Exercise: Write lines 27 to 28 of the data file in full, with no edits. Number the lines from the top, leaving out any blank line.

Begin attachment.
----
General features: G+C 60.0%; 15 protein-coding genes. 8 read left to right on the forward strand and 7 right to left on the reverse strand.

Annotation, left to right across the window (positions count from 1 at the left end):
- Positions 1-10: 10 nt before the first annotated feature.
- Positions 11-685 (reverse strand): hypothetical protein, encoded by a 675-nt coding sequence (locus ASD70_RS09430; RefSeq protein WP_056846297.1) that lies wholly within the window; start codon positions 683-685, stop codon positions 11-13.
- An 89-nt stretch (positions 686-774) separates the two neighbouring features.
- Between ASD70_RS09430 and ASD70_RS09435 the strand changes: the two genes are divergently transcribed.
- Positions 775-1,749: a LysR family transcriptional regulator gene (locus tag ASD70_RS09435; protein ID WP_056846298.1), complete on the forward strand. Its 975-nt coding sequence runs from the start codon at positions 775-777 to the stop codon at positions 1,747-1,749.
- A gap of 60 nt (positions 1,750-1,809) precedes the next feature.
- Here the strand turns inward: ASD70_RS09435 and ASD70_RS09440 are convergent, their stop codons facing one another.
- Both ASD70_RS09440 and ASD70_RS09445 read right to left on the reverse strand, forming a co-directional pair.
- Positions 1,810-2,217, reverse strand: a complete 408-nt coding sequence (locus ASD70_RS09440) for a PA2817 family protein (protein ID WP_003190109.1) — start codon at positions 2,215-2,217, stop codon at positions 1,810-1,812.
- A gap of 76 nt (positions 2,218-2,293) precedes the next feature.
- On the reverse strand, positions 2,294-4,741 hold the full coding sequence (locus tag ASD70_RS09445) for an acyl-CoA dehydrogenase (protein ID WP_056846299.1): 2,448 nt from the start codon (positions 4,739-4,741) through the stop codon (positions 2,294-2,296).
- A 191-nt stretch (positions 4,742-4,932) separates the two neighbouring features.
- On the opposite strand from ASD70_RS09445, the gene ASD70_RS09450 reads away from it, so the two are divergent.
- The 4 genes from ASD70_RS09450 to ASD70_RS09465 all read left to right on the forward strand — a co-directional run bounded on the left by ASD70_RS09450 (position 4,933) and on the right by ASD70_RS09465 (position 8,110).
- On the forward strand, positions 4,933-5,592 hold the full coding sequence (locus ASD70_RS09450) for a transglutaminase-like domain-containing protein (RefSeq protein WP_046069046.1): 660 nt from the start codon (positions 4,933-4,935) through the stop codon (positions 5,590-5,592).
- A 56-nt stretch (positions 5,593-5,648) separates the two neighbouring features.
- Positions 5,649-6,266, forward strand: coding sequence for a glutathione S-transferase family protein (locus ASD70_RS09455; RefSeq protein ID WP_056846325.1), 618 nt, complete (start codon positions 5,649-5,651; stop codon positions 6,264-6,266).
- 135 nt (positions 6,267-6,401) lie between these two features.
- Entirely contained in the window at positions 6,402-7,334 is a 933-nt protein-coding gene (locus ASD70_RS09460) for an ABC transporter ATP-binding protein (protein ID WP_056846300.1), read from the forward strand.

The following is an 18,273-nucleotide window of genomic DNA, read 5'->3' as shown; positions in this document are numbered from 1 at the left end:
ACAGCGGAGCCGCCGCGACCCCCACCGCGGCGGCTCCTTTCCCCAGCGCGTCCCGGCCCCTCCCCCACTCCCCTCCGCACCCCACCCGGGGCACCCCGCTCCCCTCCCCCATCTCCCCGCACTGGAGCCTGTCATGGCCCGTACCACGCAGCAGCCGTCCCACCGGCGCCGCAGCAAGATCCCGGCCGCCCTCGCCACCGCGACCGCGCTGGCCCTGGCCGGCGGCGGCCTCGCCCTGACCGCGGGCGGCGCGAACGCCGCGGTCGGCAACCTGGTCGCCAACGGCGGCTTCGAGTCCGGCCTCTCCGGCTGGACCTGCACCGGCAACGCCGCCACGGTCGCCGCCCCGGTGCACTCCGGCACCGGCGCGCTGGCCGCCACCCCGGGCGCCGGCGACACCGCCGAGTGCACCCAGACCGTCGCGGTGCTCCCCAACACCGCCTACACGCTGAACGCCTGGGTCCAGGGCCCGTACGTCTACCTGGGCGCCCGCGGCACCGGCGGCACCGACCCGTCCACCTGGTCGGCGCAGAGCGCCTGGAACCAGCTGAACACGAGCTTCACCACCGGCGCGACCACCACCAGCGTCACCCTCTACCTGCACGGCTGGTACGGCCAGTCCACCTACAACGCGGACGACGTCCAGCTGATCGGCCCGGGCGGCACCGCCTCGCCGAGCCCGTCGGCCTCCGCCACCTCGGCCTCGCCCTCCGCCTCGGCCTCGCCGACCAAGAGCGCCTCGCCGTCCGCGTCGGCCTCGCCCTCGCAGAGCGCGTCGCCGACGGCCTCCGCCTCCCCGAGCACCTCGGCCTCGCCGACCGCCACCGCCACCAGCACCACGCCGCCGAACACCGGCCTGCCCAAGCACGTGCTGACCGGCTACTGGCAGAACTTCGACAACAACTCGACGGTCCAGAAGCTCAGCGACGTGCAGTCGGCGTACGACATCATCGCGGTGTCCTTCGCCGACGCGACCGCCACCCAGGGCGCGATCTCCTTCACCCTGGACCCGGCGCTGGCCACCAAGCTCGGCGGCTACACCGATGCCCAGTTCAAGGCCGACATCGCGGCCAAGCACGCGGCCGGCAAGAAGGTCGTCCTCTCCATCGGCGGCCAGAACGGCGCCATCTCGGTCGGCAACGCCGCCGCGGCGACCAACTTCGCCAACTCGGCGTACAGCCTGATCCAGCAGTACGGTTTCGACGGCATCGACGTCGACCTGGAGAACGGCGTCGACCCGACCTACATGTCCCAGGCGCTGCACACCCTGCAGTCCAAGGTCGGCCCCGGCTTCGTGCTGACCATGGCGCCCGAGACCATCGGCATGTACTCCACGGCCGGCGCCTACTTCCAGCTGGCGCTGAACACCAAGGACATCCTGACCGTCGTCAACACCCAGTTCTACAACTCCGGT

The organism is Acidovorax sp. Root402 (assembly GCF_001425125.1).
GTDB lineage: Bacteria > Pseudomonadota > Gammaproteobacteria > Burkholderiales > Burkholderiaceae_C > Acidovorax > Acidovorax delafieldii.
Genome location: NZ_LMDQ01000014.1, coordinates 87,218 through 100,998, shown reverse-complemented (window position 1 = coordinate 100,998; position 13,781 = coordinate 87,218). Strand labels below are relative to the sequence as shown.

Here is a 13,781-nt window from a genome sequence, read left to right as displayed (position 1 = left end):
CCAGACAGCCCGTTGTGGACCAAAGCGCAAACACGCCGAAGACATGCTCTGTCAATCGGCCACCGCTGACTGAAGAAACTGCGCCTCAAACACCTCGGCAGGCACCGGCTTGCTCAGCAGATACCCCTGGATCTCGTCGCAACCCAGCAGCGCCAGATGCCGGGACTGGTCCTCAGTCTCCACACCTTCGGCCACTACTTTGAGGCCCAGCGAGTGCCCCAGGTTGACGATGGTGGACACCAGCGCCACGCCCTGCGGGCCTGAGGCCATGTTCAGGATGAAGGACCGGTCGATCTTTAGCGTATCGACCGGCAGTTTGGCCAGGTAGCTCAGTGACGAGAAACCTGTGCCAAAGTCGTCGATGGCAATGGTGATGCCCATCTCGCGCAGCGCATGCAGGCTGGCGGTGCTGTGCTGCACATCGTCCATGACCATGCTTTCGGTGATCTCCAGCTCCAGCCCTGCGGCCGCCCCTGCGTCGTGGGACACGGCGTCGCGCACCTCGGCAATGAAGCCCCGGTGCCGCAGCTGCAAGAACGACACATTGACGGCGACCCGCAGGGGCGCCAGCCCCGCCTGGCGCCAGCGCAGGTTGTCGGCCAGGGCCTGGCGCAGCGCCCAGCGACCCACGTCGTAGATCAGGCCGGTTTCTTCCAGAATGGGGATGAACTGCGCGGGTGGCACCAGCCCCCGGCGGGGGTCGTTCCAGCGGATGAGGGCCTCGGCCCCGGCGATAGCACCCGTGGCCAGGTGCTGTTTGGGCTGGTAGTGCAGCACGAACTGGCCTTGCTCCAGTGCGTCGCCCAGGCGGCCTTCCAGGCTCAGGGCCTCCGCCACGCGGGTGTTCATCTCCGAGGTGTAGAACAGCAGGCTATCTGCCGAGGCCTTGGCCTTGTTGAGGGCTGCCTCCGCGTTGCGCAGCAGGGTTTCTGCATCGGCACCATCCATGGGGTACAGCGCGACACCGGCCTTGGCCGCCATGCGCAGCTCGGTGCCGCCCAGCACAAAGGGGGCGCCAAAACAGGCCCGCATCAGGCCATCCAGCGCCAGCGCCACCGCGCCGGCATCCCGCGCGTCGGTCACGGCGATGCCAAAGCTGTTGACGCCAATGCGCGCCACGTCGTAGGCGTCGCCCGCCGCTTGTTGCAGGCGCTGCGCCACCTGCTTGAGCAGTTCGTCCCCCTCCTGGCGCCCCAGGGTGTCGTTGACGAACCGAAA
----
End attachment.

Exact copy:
Here is a 13,781-nt window from a genome sequence, read left to right as displayed (position 1 = left end):
CCAGACAGCCCGTTGTGGACCAAAGCGCAAACACGCCGAAGACATGCTCTGTCAATCGGCCACCGCTGACTGAAGAAACTGCGCCTCAAACACCTCGGCAGGCACCGGCTTGCTCAGCAGATACCCCTGGATCTCGTCGCAACCCAGCAGCGCCAGATGCCGGGACTGGTCCTCAGTCTCCACACCTTCGGCCACTACTTTGAGGCCCAGCGAGTGCCCCAGGTTGACGATGGTGGACACCAGCGCCACGCCCTGCGGGCCTGAGGCCATGTTCAGGATGAAGGACCGGTCGATCTTTAGCGTATCGACCGGCAGTTTGGCCAGGTAGCTCAGTGACGAGAAACCTGTGCCAAAGTCGTCGATGGCAATGGTGATGCCCATCTCGCGCAGCGCATGCAGGCTGGCGGTGCTGTGCTGCACATCGTCCATGACCATGCTTTCGGTGATCTCCAGCTCCAGCCCTGCGGCCGCCCCTGCGTCGTGGGACACGGCGTCGCGCACCTCGGCAATGAAGCCCCGGTGCCGCAGCTGCAAGAACGACACATTGACGGCGACCCGCAGGGGCGCCAGCCCCGCCTGGCGCCAGCGCAGGTTGTCGGCCAGGGCCTGGCGCAGCGCCCAGCGACCCACGTCGTAGATCAGGCCGGTTTCTTCCAGAATGGGGATGAACTGCGCGGGTGGCACCAGCCCCCGGCGGGGGTCGTTCCAGCGGATGAGGGCCTCGGCCCCGGCGATAGCACCCGTGGCCAGGTGCTGTTTGGGCTGGTAGTGCAGCACGAACTGGCCTTGCTCCAGTGCGTCGCCCAGGCGGCCTTCCAGGCTCAGGGCCTCCGCCACGCGGGTGTTCATCTCCGAGGTGTAGAACAGCAGGCTATCTGCCGAGGCCTTGGCCTTGTTGAGGGCTGCCTCCGCGTTGCGCAGCAGGGTTTCTGCATCGGCACCATCCATGGGGTACAGCGCGACACCGGCCTTGGCCGCCATGCGCAGCTCGGTGCCGCCCAGCACAAAGGGGGCGCCAAAACAGGCCCGCATCAGGCCATCCAGCGCCAGCGCCACCGCGCCGGCATCCCGCGCGTCGGTCACGGCGATGCCAAAGCTGTTGACGCCAATGCGCGCCACGTCGTAGGCGTCGCCCGCCGCTTGTTGCAGGCGCTGCGCCACCTGCTTGAGCAGTTCGTCCCCCTCCTGGCGCCCCAGGGTGTCGTTGACGAACCGAAA